On Friday, the Foreign Minister of Ukraine, Dmytro Kuleba, said that the Ukrainian government is willing to engage in diplomatic dialogs with Russia to release grain supplies and find a political solution to the war in his country but won’t accept demands from Russia. Kuleba stated that the Kyiv government received no positive response from Moscow, which he supposed prefers wars to negotiations.
In a G-7 meetup Ukraine’s Foreign Affairs Minister says that Kyiv is ready to engage in consular discussions with Moscow to unblock supplies of wheat and grain and attain a political resolution to Russia’s brutal conflict in Ukraine.#G7 #Ukraine #Russia #Grainsupply pic.twitter.com/A4oPLKoH8Z
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On the sidelines of a meeting of foreign ministers from G-7 countries, Kuleba told reporters that they were ready to talk but aimed for meaningful dialogs based on mutual respect. He said that his conversation with the Group of Seven economies in Germany had been fruitful, helpful, result-oriented, and honest with each other. The foreign minister praised them for the weaponry and financial aid they provided to Ukraine.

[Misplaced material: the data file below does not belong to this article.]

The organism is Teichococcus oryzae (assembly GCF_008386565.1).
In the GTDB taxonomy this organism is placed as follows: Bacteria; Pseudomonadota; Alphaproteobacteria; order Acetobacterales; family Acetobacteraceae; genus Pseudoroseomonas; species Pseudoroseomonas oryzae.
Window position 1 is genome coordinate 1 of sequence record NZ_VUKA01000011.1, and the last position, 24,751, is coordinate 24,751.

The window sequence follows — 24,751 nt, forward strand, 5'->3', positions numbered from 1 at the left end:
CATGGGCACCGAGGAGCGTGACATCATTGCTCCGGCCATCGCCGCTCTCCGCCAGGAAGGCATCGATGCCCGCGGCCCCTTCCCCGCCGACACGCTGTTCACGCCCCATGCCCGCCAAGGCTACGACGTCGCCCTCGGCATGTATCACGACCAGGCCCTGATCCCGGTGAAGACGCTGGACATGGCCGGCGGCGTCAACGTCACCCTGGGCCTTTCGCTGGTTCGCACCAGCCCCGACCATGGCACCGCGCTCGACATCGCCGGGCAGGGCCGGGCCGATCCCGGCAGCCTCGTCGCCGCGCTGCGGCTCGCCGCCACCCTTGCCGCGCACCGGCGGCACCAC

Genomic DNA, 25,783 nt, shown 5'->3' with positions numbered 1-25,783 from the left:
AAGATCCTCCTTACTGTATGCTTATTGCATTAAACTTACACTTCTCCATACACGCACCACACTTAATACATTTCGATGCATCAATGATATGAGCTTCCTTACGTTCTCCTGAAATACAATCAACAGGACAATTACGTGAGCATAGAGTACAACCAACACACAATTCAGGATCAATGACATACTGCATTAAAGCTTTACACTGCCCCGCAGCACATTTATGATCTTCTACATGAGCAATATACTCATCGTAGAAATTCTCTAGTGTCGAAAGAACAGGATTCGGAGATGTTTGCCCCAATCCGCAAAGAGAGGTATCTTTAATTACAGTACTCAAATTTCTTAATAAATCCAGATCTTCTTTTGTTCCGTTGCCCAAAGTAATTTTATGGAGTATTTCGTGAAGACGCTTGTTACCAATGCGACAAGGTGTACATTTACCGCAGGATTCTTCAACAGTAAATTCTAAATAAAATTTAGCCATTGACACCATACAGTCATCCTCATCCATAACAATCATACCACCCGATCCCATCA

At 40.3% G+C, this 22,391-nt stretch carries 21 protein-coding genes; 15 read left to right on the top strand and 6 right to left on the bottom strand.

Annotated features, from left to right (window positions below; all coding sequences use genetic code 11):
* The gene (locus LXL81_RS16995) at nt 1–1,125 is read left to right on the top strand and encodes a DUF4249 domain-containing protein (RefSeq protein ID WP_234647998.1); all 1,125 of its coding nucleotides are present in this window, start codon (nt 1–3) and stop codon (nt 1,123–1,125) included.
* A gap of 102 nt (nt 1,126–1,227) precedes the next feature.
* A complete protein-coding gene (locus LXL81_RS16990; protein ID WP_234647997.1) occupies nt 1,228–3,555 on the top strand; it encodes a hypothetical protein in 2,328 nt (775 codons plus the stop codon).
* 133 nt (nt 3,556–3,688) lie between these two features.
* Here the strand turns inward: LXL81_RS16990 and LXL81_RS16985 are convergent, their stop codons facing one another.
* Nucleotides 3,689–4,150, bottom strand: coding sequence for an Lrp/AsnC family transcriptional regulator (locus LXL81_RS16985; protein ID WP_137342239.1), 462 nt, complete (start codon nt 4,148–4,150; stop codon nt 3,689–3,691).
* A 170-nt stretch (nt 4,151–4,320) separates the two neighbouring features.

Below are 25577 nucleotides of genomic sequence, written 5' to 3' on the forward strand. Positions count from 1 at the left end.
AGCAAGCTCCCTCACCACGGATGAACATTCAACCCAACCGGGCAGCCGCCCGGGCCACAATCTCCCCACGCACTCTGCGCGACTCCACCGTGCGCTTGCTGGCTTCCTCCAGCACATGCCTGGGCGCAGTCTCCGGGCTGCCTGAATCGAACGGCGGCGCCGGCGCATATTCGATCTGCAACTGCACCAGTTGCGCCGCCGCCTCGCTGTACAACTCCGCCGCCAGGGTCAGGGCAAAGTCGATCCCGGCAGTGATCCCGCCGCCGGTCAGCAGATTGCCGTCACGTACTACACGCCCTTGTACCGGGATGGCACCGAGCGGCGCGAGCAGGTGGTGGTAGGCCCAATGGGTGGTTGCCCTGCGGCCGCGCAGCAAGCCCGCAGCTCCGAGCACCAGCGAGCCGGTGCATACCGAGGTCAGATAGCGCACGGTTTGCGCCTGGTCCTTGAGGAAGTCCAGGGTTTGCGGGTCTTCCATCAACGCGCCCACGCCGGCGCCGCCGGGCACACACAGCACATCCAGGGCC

However, he urged Ukrainian supporters of Ukraine to supply further weapons, including military airplanes and several launch rocket systems, and to put additional pressure on the Russian economy by speeding up sanctions on the Russian government and individuals and seizing the sovereign assets of the country to pay for rebuilding Ukraine.
The European Union Another Aid Announcement for Ukraine
The foreign affairs chief of the European Union, Josep Borrell, announced plans to donate another $520 million (500 million euros) to acquire heavy weapons to curb the Russian attack. During the G-7 meeting in Weissenhaus. Further, he added that the funds would be allocated to receive heavy weapons and take the overall financial support of the European Union for the war-torn country to two billion Euros.
On the other hand, the union warned that any expense requires support from all of the twenty-seven members of the bloc. Some alliance nations are expressing uncertainties, and approval is not likely before next week. Nevertheless, Charles Michel, the European Union Council president, shows his extreme support for the plan. Moreover, the three-day meeting of the G-7 group, which ends today, offered an opportunity for top diplomats from the United Kingdom, the United States, Italy, France, Canada, Germany, and Japan to discuss the broader geopolitical implications of the Ukraine war.
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